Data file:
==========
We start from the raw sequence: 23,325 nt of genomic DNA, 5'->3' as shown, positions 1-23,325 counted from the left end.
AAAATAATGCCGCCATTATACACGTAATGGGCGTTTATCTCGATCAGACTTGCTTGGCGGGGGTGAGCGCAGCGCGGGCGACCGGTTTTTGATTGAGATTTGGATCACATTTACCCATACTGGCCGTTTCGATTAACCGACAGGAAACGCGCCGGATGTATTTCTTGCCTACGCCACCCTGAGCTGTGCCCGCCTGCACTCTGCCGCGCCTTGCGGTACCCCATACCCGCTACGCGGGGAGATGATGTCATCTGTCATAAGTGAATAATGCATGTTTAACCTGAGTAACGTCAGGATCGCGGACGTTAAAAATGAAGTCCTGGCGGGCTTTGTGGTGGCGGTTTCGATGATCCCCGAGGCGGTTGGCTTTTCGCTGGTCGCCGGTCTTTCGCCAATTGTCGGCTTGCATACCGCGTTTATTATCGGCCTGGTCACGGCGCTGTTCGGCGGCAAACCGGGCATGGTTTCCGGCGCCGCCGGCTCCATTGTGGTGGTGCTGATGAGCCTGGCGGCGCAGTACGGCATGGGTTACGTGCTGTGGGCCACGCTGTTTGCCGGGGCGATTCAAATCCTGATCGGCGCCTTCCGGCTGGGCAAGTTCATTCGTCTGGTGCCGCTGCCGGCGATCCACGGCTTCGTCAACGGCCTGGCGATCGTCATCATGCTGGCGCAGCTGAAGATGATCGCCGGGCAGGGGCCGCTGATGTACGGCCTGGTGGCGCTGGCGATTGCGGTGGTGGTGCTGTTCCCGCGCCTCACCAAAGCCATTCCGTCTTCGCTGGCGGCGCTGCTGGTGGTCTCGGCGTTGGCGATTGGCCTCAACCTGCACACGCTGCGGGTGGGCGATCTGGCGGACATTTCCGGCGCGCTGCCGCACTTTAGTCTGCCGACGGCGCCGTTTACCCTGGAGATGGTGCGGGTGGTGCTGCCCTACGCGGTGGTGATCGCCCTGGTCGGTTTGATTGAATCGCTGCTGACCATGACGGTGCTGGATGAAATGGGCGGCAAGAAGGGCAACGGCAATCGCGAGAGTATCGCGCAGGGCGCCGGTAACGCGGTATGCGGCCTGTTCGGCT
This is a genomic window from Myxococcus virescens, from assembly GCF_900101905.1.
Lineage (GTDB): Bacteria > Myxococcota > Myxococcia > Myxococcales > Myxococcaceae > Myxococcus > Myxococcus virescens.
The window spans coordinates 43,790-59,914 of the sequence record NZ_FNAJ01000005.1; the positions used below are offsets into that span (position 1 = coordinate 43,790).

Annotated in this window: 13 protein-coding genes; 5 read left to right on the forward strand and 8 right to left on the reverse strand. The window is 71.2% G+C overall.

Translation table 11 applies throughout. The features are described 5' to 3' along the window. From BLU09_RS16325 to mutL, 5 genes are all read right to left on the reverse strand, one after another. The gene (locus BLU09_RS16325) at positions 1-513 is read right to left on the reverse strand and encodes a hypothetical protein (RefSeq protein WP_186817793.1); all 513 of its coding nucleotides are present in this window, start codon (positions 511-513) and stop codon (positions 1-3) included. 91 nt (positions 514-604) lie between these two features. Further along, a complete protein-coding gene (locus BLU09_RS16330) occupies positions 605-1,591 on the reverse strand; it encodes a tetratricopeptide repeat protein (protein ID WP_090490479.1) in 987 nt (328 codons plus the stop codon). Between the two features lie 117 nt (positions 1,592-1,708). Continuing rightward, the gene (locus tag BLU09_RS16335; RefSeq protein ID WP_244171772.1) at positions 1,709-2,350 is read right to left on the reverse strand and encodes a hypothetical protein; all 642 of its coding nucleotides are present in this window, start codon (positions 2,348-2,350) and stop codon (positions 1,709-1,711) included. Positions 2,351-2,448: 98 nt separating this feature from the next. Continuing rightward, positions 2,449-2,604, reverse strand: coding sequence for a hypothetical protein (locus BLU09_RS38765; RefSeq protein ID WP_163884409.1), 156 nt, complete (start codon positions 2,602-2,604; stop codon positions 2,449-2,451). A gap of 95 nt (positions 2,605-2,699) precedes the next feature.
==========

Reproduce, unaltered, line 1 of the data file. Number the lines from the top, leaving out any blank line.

We start from the raw sequence: 23,325 nt of genomic DNA, 5'->3' as shown, positions 1-23,325 counted from the left end.